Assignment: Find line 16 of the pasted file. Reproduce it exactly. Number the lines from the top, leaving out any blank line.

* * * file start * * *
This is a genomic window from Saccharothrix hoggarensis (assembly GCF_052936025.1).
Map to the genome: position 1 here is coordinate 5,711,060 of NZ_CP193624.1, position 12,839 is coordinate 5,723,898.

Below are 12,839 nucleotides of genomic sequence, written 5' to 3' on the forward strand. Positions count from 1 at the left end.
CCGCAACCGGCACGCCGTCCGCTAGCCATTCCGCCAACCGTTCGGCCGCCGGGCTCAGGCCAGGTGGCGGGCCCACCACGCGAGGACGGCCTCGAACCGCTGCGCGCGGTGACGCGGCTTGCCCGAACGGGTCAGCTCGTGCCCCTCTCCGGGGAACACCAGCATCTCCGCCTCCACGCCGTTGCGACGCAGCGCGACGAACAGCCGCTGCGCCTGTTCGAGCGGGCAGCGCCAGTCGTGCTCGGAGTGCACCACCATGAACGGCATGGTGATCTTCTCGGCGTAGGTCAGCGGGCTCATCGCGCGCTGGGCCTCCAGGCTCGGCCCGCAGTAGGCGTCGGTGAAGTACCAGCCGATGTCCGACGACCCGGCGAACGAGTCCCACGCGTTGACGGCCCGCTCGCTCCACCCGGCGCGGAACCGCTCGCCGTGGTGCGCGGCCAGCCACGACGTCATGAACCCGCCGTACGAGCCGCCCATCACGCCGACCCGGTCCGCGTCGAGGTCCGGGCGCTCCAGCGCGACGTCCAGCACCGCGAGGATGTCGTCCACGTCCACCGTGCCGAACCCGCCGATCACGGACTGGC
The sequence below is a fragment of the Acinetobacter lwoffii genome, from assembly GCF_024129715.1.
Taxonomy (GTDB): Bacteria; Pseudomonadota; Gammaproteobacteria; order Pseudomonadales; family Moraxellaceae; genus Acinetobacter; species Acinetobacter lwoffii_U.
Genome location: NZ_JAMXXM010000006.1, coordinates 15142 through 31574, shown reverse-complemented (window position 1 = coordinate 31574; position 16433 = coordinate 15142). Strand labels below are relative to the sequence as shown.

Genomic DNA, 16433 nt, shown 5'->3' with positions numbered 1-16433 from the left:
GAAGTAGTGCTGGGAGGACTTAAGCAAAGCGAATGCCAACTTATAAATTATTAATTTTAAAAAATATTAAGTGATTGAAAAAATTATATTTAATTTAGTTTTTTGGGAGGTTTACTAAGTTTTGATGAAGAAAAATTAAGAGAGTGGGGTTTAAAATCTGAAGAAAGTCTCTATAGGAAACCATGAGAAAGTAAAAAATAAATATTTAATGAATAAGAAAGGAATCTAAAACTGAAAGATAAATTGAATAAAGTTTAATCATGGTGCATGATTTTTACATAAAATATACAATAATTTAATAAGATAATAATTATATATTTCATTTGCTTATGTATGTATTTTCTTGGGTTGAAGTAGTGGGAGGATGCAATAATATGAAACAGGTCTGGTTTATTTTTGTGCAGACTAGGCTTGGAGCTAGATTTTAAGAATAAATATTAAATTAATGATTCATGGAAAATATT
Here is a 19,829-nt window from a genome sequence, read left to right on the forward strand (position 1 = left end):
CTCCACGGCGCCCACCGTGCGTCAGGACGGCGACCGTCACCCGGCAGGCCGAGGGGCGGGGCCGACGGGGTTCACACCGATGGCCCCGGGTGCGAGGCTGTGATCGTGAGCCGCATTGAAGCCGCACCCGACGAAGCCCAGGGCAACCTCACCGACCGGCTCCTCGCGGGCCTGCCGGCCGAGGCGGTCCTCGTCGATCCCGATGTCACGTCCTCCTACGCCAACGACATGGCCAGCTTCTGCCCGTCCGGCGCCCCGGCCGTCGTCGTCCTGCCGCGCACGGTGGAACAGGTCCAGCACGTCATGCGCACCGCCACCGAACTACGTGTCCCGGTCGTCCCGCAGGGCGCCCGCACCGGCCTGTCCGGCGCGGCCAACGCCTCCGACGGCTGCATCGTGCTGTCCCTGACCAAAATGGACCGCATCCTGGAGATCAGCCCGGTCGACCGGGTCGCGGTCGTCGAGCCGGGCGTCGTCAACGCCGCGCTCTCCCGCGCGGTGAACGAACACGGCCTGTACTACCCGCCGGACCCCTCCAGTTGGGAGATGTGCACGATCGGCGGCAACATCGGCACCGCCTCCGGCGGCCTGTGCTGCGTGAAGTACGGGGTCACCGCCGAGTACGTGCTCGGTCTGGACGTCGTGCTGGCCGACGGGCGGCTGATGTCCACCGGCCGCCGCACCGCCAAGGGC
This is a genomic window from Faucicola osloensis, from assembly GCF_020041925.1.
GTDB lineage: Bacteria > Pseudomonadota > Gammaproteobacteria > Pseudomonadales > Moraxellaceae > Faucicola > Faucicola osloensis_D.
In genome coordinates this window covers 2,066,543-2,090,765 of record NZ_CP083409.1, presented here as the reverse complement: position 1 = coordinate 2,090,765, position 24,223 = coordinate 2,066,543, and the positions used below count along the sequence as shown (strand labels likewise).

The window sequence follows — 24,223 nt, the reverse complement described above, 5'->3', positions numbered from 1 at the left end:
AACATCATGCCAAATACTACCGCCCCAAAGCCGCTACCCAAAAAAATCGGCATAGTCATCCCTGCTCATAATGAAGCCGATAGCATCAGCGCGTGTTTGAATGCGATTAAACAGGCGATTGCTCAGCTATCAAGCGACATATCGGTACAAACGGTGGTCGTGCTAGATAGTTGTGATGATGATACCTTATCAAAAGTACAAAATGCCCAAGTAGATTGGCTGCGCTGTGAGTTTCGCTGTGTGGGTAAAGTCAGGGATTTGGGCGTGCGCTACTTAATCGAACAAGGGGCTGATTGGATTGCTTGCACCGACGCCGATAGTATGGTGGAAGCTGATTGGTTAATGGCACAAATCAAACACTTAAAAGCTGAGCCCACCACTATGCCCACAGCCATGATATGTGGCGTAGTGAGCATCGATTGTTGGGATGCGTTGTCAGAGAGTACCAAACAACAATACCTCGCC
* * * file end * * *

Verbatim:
AACATCATGCCAAATACTACCGCCCCAAAGCCGCTACCCAAAAAAATCGGCATAGTCATCCCTGCTCATAATGAAGCCGATAGCATCAGCGCGTGTTTGAATGCGATTAAACAGGCGATTGCTCAGCTATCAAGCGACATATCGGTACAAACGGTGGTCGTGCTAGATAGTTGTGATGATGATACCTTATCAAAAGTACAAAATGCCCAAGTAGATTGGCTGCGCTGTGAGTTTCGCTGTGTGGGTAAAGTCAGGGATTTGGGCGTGCGCTACTTAATCGAACAAGGGGCTGATTGGATTGCTTGCACCGACGCCGATAGTATGGTGGAAGCTGATTGGTTAATGGCACAAATCAAACACTTAAAAGCTGAGCCCACCACTATGCCCACAGCCATGATATGTGGCGTAGTGAGCATCGATTGTTGGGATGCGTTGTCAGAGAGTACCAAACAACAATACCTCGCC